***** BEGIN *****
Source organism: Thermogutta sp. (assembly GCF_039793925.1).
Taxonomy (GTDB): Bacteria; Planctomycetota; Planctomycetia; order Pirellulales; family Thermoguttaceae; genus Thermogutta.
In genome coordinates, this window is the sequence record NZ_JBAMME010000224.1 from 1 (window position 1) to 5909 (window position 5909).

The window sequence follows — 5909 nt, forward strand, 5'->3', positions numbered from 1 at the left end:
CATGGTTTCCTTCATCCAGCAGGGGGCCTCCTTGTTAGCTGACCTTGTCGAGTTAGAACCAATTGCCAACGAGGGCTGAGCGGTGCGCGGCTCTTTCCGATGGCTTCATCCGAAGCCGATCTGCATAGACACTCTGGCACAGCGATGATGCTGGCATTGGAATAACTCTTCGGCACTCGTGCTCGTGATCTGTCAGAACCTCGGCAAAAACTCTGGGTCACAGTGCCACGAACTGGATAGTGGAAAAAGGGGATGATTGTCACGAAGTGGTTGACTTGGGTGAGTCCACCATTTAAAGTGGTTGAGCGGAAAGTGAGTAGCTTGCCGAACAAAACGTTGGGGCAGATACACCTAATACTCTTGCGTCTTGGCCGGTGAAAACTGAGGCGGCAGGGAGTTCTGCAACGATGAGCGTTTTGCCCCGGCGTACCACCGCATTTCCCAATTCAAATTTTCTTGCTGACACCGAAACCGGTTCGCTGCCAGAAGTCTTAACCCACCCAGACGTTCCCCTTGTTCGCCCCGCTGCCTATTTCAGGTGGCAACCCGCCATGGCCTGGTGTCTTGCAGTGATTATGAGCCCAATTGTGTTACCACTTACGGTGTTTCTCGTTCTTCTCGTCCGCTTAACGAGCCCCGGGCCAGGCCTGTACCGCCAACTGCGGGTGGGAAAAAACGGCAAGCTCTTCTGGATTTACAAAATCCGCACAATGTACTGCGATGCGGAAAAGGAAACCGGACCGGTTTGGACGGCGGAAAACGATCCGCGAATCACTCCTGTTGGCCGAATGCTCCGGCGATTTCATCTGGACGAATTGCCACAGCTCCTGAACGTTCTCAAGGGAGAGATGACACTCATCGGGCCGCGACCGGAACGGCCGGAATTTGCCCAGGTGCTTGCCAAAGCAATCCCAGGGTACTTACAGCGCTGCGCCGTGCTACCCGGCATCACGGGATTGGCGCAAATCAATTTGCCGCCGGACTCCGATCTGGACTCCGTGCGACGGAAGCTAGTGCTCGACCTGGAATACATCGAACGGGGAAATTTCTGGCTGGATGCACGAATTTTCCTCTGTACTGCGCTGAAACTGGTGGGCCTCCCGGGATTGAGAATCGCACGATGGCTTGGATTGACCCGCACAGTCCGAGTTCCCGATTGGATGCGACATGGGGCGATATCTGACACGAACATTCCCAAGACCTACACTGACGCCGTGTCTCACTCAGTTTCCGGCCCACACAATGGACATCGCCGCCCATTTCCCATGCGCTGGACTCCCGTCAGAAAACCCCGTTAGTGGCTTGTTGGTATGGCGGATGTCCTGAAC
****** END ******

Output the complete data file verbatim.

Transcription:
Source organism: Thermogutta sp. (assembly GCF_039793925.1).
Taxonomy (GTDB): Bacteria; Planctomycetota; Planctomycetia; order Pirellulales; family Thermoguttaceae; genus Thermogutta.
In genome coordinates, this window is the sequence record NZ_JBAMME010000224.1 from 1 (window position 1) to 5909 (window position 5909).

The window sequence follows — 5909 nt, forward strand, 5'->3', positions numbered from 1 at the left end:
CATGGTTTCCTTCATCCAGCAGGGGGCCTCCTTGTTAGCTGACCTTGTCGAGTTAGAACCAATTGCCAACGAGGGCTGAGCGGTGCGCGGCTCTTTCCGATGGCTTCATCCGAAGCCGATCTGCATAGACACTCTGGCACAGCGATGATGCTGGCATTGGAATAACTCTTCGGCACTCGTGCTCGTGATCTGTCAGAACCTCGGCAAAAACTCTGGGTCACAGTGCCACGAACTGGATAGTGGAAAAAGGGGATGATTGTCACGAAGTGGTTGACTTGGGTGAGTCCACCATTTAAAGTGGTTGAGCGGAAAGTGAGTAGCTTGCCGAACAAAACGTTGGGGCAGATACACCTAATACTCTTGCGTCTTGGCCGGTGAAAACTGAGGCGGCAGGGAGTTCTGCAACGATGAGCGTTTTGCCCCGGCGTACCACCGCATTTCCCAATTCAAATTTTCTTGCTGACACCGAAACCGGTTCGCTGCCAGAAGTCTTAACCCACCCAGACGTTCCCCTTGTTCGCCCCGCTGCCTATTTCAGGTGGCAACCCGCCATGGCCTGGTGTCTTGCAGTGATTATGAGCCCAATTGTGTTACCACTTACGGTGTTTCTCGTTCTTCTCGTCCGCTTAACGAGCCCCGGGCCAGGCCTGTACCGCCAACTGCGGGTGGGAAAAAACGGCAAGCTCTTCTGGATTTACAAAATCCGCACAATGTACTGCGATGCGGAAAAGGAAACCGGACCGGTTTGGACGGCGGAAAACGATCCGCGAATCACTCCTGTTGGCCGAATGCTCCGGCGATTTCATCTGGACGAATTGCCACAGCTCCTGAACGTTCTCAAGGGAGAGATGACACTCATCGGGCCGCGACCGGAACGGCCGGAATTTGCCCAGGTGCTTGCCAAAGCAATCCCAGGGTACTTACAGCGCTGCGCCGTGCTACCCGGCATCACGGGATTGGCGCAAATCAATTTGCCGCCGGACTCCGATCTGGACTCCGTGCGACGGAAGCTAGTGCTCGACCTGGAATACATCGAACGGGGAAATTTCTGGCTGGATGCACGAATTTTCCTCTGTACTGCGCTGAAACTGGTGGGCCTCCCGGGATTGAGAATCGCACGATGGCTTGGATTGACCCGCACAGTCCGAGTTCCCGATTGGATGCGACATGGGGCGATATCTGACACGAACATTCCCAAGACCTACACTGACGCCGTGTCTCACTCAGTTTCCGGCCCACACAATGGACATCGCCGCCCATTTCCCATGCGCTGGACTCCCGTCAGAAAACCCCGTTAGTGGCTTGTTGGTATGGCGGATGTCCTGAAC